In another embodiment of the present invention, a signal processing system can include an M-depth delta-sigma modulator to determine output values from respective sets of M element modulator output candidate vectors and an M element modulator input vector using frequency weighted and time weighted error vectors, wherein M is greater than one, each element in the output candidate vectors is a potential output value of the delta sigma modulator, and at least one non-zero element of each weight vector is different than at least one other non-zero element of the weight vector. The signal processing system can also include a difference module to determine a difference between each set of M input values and each trial set of M output candidate values, a noise shaping filter to frequency weight the difference between each of the input values and a corresponding output candidate value, and a time domain weighting module to weight at least one of the error values differently than at least one other error value. The signal processing system can also include a storage medium encoded with information derived from the output values.

In another embodiment of the present invention, a method of determining an output signal using an M-depth delta sigma modulator and weighted error vectors, wherein M is greater than one and each element in the output candidate vectors is a potential output value of the delta sigma modulator. The method further includes for each processed input signal vector and output candidate vector, generating a cost function vector, for each cost function vector and computing an error vector from the cost function vector and a weight vector, wherein the weight vector includes at least one non-zero, non-unity element that is different from at least one other element of the weight vector. The method further includes processing each error vector to identify the output candidate vector that best matches the input signal vector and selecting an output value from the output candidate vector that best matches the input signal vector.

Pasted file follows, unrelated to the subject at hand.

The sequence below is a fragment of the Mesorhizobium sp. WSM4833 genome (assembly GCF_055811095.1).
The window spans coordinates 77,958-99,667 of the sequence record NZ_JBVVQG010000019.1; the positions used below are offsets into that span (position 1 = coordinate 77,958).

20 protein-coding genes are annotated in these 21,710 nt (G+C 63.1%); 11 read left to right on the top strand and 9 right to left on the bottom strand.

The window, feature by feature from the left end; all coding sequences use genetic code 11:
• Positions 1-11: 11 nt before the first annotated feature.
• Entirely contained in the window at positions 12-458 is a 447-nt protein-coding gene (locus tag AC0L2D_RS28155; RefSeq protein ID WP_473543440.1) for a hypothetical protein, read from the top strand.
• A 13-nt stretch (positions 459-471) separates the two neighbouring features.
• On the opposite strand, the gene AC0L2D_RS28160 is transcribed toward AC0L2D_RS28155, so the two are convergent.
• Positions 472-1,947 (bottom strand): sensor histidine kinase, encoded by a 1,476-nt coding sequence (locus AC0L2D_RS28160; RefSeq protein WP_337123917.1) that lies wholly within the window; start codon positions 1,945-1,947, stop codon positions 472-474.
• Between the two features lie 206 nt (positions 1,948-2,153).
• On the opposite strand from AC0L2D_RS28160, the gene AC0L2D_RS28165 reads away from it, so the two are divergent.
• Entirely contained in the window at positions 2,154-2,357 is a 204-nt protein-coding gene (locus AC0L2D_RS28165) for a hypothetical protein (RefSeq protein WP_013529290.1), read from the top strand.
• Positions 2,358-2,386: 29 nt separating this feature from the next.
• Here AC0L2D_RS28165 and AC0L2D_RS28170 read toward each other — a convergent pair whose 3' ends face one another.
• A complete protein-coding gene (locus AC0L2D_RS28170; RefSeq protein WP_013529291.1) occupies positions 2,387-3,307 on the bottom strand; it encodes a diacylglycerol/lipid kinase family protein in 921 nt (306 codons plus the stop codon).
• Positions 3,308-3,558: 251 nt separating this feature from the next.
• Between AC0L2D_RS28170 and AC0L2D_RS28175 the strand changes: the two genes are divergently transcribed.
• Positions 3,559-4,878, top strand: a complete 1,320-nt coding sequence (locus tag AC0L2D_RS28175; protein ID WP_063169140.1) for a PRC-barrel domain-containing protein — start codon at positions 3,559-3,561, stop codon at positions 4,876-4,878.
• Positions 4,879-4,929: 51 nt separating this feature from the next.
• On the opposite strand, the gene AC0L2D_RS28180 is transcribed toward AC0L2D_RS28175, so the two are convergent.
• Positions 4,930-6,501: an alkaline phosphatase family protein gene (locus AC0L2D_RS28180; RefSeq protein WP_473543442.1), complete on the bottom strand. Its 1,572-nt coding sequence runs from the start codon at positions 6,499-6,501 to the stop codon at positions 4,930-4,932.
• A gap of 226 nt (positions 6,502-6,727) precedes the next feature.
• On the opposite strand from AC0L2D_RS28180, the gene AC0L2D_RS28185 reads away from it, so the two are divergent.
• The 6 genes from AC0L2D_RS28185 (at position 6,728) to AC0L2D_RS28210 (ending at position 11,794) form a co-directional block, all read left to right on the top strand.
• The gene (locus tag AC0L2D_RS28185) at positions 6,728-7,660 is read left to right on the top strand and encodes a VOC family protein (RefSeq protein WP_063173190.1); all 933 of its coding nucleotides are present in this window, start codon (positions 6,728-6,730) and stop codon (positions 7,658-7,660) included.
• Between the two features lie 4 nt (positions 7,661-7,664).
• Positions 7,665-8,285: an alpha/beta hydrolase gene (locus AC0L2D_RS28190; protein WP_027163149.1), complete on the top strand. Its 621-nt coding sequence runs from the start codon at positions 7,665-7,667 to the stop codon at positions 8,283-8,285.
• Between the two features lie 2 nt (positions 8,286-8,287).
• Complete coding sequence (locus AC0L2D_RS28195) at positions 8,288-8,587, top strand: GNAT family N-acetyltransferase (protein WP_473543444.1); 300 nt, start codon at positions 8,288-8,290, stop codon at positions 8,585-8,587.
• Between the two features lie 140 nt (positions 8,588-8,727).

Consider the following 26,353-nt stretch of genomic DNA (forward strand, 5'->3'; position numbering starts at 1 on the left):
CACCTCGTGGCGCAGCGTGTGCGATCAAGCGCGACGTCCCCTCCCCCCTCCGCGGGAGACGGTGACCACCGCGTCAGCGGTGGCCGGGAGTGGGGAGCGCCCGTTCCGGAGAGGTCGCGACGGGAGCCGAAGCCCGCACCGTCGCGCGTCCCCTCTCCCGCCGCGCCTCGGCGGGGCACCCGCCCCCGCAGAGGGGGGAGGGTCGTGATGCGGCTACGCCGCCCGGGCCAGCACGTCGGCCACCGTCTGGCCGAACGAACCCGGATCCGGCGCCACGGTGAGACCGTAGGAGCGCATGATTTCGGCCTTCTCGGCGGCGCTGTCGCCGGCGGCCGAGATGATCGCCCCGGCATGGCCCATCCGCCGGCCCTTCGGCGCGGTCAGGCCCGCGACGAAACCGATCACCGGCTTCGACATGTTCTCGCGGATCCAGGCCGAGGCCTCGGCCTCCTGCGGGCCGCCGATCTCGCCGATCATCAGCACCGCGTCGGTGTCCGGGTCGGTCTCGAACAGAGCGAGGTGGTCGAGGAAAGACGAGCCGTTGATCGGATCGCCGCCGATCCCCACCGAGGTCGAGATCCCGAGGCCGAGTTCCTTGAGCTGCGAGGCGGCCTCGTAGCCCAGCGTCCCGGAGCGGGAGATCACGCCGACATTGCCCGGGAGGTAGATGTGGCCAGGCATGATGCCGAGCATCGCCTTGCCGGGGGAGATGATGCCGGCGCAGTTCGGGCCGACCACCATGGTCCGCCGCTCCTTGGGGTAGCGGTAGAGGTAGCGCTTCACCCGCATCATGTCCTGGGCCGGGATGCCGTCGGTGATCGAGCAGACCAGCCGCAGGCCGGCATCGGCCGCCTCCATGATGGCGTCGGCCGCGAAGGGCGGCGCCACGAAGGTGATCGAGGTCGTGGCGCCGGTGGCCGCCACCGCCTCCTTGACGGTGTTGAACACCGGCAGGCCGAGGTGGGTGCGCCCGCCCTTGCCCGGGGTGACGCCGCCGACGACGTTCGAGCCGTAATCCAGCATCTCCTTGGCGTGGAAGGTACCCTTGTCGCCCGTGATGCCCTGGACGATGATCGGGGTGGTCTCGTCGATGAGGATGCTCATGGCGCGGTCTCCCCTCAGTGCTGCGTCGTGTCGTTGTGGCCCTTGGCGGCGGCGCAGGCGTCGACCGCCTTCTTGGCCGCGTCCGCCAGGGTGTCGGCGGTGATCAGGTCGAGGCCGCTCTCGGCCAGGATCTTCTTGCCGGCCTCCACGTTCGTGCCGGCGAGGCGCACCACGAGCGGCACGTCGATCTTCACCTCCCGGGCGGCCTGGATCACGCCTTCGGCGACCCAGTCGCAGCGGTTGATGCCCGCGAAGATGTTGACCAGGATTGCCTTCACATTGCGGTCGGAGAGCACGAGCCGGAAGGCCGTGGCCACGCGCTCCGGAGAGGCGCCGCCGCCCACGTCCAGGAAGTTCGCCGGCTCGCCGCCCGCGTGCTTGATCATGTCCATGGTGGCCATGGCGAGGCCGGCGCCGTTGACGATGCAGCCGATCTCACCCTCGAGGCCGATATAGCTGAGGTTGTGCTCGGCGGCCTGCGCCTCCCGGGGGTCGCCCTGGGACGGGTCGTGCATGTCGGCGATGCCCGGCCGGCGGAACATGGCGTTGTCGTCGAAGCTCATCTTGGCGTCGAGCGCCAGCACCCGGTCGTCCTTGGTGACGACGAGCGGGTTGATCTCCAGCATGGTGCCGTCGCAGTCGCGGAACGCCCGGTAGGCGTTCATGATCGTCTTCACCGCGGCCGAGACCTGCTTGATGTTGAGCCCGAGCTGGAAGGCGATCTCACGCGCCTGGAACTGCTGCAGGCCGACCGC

In another embodiment of the present invention, a method of processing a signal using a delta sigma modulator includes determining output values of an M-depth delta sigma modulator from respective sets of M element modulator output candidate vectors and an M element modulator input vector using frequency weighted and time weighted error vectors, wherein M is greater than one, each element in the output candidate vectors is a potential output value of the delta sigma modulator, and at least one non-zero element of each weight vector is different than at least one other non-zero element of the weight vector.

BRIEF DESCRIPTION OF THE DRAWINGS

The present invention may be better understood, and its numerous objects, features and advantages made apparent to those skilled in the art by referencing the accompanying drawings. The use of the same reference number throughout the several figures designates a like or similar element.

FIG. 1 (prior art) depicts a signal processing system with a conventional look-ahead delta-sigma modulator.

FIG. 2 (prior art) depicts example data used by the look-ahead delta-sigma modulator of FIG. 1 to determine an output signal.

FIG. 3 depicts a signal processing system having a look-ahead delta-sigma modulator and weighted cost values.

FIGS. 4A-4F depict weighting windows with a downward weighting trend.

FIG. 5 depicts a signal processing system having a look-ahead delta-sigma modulator and weighted cost values.

FIG. 6 depicts a signal processing system that includes a look-ahead modulator of FIG. 3, an output device and process, and an output medium.

FIG. 7 depicts post-processing operations in an embodiment of the signal processing system of FIG. 6.

DETAILED DESCRIPTION

There are at least two different interesting characteristics at issue with look-ahead delta-sigma modulators. The first is quantization error along with the desire to minimize the error and remove signal dependent quantization noise. As discussed in the Background section, most prior publications have shown an increase in in-band noise when using look-ahead modulators. The second issue involves loop stability.